Indigenizing the Academy — Making universities more welcoming for Aboriginal peoples By Anne Russell on May 6, 2013 For anyone new to academia, there’s a bit of confusion and trepidation. Why do the professors wear those gowns at Convocation? How do you know when and where to apply for a scholarship? What’s a graduate […]
View the keynote address by Dr Jo-Ann Episkenew, University of Saskatchewan here. 4 R’s of Education Respect, Reciprocity, Relevance, Responsibility Dr. Jo-Ann Episkenew
Students principally spoke to the questions of addressing misconceptions of what indigenization meant: they felt that a separate gathering space was needed where they could feel at home and culturally safe, feeling they could be themselves and not be judged. Also addressed were issues of structural discrimination typical of a Eurocentric post-secondary institution: mentioned as […]
Coyote is in the forest and loses his needle. Owl comes and asks coyote ‘what’s wrong’? Coyote tells Owl ‘I’m looking for my needle.’ Owl says to Coyote ‘I’ll help you find your needle’ and then soars up into the sky and circles the area looking for the needle. He comes back down and tells […]
The process of aboriginal education is improving but very slowly. Only recently, aboriginal people were limited to a grade 5 education. It is only this generation that sees aboriginal people at university. Unfortunately, there is only a 50% graduation rate for aboriginal students from the k-12 system. However, aboriginal students who complete their undergraduate degrees […]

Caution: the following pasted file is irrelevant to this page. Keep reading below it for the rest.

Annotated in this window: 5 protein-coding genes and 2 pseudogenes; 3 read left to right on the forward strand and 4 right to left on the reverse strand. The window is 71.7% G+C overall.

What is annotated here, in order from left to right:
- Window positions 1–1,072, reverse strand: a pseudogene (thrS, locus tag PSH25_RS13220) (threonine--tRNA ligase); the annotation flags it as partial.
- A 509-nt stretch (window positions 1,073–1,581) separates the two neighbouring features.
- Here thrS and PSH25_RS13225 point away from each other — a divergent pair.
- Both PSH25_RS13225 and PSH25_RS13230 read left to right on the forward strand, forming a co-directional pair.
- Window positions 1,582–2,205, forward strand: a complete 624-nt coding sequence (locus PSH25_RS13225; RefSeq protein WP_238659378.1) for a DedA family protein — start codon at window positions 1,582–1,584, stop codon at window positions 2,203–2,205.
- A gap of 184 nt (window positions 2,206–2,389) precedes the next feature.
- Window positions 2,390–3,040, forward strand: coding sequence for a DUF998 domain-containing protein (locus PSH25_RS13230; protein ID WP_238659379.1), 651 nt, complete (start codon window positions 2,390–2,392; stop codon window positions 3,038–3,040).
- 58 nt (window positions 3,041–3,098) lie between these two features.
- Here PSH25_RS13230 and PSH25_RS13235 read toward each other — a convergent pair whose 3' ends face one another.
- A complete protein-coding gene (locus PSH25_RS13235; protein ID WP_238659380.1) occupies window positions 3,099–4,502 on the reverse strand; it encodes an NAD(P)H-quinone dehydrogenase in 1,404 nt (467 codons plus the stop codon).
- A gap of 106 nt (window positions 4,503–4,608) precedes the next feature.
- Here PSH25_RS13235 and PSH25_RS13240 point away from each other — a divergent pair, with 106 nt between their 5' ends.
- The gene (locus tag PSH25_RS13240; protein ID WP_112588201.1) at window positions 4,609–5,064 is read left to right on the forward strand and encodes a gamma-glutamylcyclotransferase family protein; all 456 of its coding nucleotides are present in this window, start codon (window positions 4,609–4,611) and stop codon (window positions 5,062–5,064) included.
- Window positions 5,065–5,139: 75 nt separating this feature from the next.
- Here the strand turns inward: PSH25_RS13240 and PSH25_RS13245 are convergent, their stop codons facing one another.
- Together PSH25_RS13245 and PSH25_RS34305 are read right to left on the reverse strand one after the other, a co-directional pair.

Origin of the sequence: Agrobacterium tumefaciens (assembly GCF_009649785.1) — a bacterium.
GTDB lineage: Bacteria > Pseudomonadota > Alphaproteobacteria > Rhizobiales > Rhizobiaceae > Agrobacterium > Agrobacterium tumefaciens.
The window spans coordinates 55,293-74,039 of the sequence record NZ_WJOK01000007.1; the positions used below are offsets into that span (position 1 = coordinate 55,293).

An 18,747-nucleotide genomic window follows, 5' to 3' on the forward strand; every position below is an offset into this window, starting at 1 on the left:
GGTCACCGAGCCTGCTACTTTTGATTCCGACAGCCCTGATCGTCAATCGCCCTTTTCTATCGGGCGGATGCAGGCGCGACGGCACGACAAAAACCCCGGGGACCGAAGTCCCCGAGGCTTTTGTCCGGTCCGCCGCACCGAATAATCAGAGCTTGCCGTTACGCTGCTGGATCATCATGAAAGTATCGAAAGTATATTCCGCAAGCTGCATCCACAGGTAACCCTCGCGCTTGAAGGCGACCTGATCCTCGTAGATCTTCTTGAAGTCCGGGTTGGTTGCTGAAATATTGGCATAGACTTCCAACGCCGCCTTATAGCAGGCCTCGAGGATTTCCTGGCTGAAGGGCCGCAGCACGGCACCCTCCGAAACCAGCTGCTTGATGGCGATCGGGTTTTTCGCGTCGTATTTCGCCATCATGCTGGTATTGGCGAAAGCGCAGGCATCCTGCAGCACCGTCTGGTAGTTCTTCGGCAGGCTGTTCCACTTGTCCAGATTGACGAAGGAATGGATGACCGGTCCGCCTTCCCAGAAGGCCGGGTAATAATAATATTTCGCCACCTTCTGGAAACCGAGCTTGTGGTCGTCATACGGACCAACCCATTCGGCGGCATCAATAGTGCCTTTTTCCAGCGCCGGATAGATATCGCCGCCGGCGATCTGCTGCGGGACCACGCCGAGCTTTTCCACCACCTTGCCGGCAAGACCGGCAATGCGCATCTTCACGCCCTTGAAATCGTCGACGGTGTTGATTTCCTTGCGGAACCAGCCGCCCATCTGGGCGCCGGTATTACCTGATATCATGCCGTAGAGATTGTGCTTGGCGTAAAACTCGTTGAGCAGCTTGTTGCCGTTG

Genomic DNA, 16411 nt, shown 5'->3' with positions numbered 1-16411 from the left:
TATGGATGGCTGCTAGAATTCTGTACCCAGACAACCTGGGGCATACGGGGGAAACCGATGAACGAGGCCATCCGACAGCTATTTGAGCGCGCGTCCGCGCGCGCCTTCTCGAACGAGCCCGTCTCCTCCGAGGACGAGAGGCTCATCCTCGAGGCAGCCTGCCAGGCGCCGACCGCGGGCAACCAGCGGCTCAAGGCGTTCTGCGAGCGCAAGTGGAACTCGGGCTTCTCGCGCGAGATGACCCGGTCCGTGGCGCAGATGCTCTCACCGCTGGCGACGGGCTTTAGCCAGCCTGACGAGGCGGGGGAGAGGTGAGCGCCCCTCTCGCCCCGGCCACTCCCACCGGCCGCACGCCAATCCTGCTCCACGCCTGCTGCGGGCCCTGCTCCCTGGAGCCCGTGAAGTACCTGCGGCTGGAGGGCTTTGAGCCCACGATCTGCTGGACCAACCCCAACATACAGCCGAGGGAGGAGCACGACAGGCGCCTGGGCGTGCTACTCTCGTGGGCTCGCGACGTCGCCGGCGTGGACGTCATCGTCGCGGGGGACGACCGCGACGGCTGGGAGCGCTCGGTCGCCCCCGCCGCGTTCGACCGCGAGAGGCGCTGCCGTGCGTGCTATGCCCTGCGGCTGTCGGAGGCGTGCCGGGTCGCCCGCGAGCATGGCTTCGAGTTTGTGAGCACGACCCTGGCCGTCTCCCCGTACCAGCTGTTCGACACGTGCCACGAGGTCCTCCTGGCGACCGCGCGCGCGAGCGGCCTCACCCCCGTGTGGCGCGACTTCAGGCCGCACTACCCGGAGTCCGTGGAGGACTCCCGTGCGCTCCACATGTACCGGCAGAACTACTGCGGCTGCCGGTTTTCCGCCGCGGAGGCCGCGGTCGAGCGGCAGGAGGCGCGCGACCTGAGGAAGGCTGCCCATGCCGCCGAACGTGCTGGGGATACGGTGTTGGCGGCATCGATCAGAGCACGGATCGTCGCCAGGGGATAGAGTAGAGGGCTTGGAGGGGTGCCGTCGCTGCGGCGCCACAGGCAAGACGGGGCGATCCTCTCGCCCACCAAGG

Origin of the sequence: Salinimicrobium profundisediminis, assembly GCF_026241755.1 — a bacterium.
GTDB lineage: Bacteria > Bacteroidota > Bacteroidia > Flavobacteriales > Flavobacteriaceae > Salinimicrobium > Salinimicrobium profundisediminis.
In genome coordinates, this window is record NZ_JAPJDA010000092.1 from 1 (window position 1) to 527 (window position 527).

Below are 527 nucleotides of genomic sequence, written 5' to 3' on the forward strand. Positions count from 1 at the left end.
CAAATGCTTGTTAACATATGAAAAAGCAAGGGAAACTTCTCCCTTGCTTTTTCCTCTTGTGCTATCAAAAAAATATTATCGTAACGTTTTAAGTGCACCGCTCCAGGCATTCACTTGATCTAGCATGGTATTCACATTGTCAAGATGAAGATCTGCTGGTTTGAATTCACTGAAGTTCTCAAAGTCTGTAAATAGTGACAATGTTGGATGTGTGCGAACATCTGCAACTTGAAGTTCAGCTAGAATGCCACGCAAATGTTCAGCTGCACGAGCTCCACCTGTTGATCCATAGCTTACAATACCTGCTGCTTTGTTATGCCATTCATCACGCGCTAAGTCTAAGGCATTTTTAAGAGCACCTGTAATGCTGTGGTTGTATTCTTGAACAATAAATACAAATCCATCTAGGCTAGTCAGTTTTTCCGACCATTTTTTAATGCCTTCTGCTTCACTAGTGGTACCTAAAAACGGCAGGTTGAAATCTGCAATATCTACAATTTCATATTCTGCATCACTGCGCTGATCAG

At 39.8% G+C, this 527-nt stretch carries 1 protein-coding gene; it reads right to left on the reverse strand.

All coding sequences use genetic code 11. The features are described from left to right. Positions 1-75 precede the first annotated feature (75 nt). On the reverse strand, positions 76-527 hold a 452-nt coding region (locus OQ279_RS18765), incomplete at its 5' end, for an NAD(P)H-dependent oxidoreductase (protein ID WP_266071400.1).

Staff (Caucus) observed that it was very easy to underestimate the challenges involved, and wondered how to make the curriculum more balanced for aboriginal students, and if there were a way to incorporate and promote understanding through staff training and development. It was suggested that ceremonial activities, like sweats, were important to indigenization, as they […]
Indigenizing the Academy workshops produced a lot of reflection around the best way forward for everyone, indigenous and non-indigenous alike. It was noted by Senior Administrators that Student retention was closely tied to support structures, including a culturally safe (decolonized) space, funding support, daycare support, community involvement, aboriginal advisors, elders in residence, and Indigenous faculty and programming. Elders […]
Just because learning was uncomfortable for me does not mean that I need to make it uncomfortable for my students. I try very hard to create compassionate, genuine, reciprocal relationships with my students.